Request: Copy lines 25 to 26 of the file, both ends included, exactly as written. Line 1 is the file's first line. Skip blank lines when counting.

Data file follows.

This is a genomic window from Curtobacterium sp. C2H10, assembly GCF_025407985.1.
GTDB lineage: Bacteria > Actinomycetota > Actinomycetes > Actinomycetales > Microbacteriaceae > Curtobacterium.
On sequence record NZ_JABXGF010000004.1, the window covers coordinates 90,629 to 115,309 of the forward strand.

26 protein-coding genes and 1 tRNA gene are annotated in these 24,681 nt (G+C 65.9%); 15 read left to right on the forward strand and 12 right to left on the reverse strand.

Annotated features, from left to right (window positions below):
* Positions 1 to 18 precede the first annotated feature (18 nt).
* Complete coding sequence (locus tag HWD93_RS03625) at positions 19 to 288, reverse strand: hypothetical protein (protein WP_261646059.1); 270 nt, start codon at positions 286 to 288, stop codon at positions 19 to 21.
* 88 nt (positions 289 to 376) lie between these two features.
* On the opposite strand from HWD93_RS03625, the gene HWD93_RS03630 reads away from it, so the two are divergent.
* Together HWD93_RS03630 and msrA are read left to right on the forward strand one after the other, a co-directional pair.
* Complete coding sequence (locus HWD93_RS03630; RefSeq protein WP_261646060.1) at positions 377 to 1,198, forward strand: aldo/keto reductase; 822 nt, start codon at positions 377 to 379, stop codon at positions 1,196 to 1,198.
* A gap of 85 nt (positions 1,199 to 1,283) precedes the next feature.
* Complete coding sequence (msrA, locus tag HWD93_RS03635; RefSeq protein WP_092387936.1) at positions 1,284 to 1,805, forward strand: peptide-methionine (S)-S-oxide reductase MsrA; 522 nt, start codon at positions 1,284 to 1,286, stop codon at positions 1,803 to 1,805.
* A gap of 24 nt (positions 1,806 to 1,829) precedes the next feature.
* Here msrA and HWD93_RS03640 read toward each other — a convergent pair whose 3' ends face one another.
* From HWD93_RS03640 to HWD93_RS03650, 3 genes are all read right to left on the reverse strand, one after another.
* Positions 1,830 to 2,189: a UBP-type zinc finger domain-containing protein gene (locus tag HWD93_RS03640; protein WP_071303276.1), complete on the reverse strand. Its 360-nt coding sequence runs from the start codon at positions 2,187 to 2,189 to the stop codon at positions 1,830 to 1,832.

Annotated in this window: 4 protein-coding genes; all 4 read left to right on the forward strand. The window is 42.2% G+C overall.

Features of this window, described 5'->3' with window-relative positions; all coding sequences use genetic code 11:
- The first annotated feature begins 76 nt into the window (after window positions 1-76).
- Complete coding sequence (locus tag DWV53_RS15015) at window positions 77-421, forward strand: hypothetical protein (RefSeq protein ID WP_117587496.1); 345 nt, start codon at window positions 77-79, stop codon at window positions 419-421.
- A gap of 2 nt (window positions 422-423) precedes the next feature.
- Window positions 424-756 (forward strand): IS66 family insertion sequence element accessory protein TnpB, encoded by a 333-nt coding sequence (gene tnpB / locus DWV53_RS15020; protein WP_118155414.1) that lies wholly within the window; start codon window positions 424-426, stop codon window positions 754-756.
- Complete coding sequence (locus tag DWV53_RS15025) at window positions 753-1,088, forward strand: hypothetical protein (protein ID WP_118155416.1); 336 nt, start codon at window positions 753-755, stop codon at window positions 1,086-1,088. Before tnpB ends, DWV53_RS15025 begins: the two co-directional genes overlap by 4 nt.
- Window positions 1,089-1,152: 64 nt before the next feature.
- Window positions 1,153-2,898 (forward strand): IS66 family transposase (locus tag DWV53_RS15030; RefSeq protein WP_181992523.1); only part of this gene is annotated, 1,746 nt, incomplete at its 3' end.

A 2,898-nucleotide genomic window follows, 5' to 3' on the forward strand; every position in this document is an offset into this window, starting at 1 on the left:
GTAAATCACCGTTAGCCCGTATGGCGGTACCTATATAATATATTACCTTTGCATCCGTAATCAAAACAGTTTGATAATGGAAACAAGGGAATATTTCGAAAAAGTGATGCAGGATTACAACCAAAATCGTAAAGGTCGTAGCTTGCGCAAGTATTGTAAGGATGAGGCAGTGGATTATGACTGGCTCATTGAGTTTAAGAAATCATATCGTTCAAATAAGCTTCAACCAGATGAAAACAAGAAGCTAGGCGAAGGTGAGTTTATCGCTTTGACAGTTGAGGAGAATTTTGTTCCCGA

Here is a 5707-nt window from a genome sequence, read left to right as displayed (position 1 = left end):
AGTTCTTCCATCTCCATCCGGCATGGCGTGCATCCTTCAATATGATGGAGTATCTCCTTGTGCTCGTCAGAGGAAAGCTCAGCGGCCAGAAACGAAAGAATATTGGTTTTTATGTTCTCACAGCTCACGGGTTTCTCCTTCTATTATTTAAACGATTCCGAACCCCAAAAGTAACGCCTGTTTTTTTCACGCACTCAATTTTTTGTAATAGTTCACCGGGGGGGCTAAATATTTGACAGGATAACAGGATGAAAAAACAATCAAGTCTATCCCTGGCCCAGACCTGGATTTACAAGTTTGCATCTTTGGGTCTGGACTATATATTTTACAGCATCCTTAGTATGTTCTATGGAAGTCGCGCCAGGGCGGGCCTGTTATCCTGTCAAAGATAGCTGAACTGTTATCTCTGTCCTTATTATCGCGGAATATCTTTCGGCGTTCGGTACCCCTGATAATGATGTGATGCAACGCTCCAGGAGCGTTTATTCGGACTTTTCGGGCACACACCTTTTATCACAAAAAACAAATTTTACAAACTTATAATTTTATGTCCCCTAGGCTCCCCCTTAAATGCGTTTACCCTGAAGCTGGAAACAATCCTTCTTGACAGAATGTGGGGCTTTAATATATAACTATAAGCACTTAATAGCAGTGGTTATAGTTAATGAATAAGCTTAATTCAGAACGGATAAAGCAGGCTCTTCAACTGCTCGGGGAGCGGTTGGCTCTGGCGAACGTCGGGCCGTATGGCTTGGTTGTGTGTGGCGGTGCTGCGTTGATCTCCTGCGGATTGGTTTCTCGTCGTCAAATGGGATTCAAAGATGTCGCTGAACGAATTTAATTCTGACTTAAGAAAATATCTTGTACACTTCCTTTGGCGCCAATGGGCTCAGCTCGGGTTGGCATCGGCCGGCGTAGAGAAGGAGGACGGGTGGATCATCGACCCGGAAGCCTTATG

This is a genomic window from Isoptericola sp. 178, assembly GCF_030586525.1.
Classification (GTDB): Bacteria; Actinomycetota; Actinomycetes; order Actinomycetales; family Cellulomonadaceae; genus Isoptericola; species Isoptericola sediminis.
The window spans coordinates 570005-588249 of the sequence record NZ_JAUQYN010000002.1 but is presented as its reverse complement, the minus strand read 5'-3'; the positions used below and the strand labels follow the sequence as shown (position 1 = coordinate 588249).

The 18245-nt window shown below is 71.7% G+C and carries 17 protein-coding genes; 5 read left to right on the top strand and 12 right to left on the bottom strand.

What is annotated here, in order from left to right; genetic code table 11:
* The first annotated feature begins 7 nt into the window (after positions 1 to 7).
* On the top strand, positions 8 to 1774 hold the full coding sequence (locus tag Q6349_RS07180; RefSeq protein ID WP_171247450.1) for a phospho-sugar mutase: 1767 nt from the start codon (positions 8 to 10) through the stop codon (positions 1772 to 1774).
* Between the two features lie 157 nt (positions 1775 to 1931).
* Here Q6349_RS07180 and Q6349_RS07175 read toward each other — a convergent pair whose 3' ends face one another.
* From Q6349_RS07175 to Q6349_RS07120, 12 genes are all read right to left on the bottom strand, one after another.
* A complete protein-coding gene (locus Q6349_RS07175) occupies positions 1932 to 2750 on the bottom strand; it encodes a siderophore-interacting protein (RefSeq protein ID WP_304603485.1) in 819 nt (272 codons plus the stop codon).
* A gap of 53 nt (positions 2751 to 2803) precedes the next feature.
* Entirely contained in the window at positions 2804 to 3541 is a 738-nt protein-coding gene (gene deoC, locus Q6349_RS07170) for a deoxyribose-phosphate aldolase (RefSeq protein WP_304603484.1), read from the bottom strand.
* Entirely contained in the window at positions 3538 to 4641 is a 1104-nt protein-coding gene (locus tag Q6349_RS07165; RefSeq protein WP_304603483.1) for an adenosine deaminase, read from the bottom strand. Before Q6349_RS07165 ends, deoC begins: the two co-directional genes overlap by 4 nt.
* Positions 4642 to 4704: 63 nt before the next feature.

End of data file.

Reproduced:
- Window positions 1,089-1,152: 64 nt before the next feature.
- Window positions 1,153-2,898 (forward strand): IS66 family transposase (locus tag DWV53_RS15030; RefSeq protein WP_181992523.1); only part of this gene is annotated, 1,746 nt, incomplete at its 3' end.